7. 7. A.4.S2 Drawing and labelling a diagram of a reflex arc for a pain withdrawal reflex. A Dorsal root ganglion (passage for neurons) Ventral root ganglion (passage for neurons) B C D E F G Contains the cell bodies of neurons Consists of nerve fibres, the lipid rich myelin sheath gives the white appearance
  8. 8. A.4.S2 Drawing and labelling a diagram of a reflex arc for a pain withdrawal reflex. Contains the cell bodies of neurons Consists of nerve fibres, the lipid rich myelin sheath gives the white appearance
  9. 9. A.4.S2 Drawing and labelling a diagram of a reflex arc for a pain withdrawal reflex. Contains the cell bodies of neurons Consists of nerve fibres, the lipid rich myelin sheath gives the white appearance
  10. 10. A.4.U1 Innate behaviour is inherited from parents and so develops independently of the environment. Innate behaviour reflex is an example of innate behaviour along with taxis, kinesis and instincts Taxis is a directional movement towards or away from a stimulus Innate behaviour can be characterised as being: • Genetically based, it is inherited from parents • Fixed, experiences do not alter the behaviour, it is independent of the environment • Adapts the animal to its environment making survival more likely *It follows therefore that innate behaviour can only change by the mutation of genes. The mechanism of natural selection is necessary for the spread of modified behaviour; it has to give a competitive advantage. https://commons.wikimedia.org/wiki/File:Macaca_fuscata_juvenile_yawning.jpg http://www.coral.org/files/images/LeatherbackTurtles.jpg Kinesis is a change in movement (e.g. turning or speed) due to a stimulus Instincts are relatively (compared to reflexes) complex behaviour in response to a stimulus, e.g. yawning, newly hatched turtles will search for water, scratching an itch
  11. 11. A.4.S1 Analysis of data from invertebrate behaviour experiments in terms of the effect on chances of survival and reproduction.
  12. 12. A.4.S1 Analysis of data from invertebrate behaviour experiments in terms of the effect on chances of survival and reproduction.
  13. 13. A.4.S1 Analysis of data from invertebrate behaviour experiments in terms of the effect on chances of survival and reproduction.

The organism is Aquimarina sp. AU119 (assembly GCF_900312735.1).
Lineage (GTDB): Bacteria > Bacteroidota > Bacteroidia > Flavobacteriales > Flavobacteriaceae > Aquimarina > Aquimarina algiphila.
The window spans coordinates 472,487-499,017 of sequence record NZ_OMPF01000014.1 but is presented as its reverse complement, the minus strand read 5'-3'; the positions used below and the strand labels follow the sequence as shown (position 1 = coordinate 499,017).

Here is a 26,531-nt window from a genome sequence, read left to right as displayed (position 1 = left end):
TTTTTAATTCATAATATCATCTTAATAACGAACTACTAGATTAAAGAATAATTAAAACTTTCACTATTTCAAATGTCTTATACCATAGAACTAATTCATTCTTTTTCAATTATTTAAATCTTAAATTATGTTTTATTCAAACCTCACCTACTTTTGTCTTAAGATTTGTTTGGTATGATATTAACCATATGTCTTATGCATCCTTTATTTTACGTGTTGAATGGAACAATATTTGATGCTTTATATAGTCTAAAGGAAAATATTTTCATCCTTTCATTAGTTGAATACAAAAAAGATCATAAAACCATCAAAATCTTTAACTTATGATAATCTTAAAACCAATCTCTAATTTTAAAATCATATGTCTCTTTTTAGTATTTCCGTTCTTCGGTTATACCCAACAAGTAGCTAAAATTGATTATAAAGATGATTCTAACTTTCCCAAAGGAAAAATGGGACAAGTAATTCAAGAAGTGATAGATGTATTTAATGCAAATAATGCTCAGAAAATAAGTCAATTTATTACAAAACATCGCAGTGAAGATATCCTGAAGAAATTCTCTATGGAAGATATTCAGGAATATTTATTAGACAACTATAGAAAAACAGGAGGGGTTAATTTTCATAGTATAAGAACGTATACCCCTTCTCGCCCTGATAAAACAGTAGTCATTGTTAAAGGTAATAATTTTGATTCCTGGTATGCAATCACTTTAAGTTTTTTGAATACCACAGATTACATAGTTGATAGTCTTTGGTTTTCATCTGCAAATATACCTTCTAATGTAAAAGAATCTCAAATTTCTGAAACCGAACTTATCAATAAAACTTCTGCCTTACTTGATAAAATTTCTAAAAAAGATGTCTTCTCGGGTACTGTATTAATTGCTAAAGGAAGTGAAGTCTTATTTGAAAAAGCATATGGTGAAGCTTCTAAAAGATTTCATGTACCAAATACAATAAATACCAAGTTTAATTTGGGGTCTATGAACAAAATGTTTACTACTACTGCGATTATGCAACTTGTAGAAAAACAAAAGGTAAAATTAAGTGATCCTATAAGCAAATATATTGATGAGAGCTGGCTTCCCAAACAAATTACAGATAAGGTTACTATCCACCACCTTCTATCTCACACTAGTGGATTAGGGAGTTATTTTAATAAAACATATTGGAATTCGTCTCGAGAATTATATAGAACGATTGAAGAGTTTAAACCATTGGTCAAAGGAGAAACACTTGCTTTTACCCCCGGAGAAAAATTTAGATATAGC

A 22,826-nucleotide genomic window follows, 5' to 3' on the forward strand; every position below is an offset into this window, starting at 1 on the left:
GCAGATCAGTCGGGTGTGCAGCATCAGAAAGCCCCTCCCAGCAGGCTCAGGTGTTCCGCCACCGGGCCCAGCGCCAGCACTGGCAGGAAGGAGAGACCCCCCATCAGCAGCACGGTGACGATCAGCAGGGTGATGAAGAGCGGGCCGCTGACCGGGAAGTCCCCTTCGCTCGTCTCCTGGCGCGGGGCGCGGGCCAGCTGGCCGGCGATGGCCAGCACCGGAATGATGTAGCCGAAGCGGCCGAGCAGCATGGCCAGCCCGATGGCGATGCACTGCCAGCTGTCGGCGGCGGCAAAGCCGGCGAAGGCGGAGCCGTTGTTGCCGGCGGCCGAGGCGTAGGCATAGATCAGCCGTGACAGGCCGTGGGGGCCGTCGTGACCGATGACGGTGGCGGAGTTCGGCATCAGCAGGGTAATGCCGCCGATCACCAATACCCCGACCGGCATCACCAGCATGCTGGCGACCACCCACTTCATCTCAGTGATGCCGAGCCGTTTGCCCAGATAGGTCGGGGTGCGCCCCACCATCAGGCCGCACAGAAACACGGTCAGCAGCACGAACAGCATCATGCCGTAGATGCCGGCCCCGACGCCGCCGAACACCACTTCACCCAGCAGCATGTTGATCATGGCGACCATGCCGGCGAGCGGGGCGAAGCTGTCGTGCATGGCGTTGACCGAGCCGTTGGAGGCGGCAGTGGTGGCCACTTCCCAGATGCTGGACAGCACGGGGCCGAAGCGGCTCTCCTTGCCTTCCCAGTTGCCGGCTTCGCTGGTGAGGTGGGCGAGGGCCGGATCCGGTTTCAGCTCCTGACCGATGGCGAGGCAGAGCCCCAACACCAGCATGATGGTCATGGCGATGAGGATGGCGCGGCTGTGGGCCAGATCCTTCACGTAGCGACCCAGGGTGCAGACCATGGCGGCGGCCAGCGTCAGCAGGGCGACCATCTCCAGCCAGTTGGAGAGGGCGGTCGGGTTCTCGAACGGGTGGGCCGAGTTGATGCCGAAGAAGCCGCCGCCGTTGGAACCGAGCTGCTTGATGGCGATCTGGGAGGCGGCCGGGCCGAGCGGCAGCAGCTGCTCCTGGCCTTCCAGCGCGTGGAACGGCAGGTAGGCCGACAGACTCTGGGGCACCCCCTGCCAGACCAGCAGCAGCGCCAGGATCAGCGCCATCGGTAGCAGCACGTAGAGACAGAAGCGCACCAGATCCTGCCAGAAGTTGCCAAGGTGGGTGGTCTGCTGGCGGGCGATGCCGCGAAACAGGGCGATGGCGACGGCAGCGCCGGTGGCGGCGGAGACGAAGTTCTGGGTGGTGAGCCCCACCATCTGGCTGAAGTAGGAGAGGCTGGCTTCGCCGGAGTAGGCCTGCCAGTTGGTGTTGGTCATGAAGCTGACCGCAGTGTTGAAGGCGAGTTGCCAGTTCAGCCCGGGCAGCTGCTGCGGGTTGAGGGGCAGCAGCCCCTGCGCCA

14. 14. A.4.S1 Analysis of data from invertebrate behaviour experiments in terms of the effect on chances of survival and reproduction.
  15. 15. A.4.S1 Analysis of data from invertebrate behaviour experiments in terms of the effect on chances of survival and reproduction. Suggest an extension to the investigation to make sure that the data is reliable. Describe what you would expect to find if the data was found to be reliable. The sample data shows an overall movement of woodlice to the moist chamber. What statistical test could you use to test whether the results are significant after 180 seconds?
  16. 16. A.4.U1 Innate behaviour is inherited from parents and so develops independently of the environment. AND A.4.U5 Learned behaviour develops as a result of experience. AND A.4.U8 Learning is the acquisition of skill or knowledge. Behaviour The behaviour of an animal is the ways in which it reacts and relates to stimuli and the environment. Innate Behaviour Learned Behaviour genetically based Based on experience Not modified by the individual Modified by the individual by trial and error Generally uniform: low variation in population High variation within the population Unaffected by environment (in the individual) Highly affected by the environment Beneficial behaviours evolve through natural selection: survival and reproduction. Capacity to learn may be product of natural selection, rather than specific behaviours. Examples: Suckling instinct in newborns Migration of blackcaps Hunting instincts Examples: Acquisition of language & social skills Domesticated behaviour in pets Training dolphins to perform.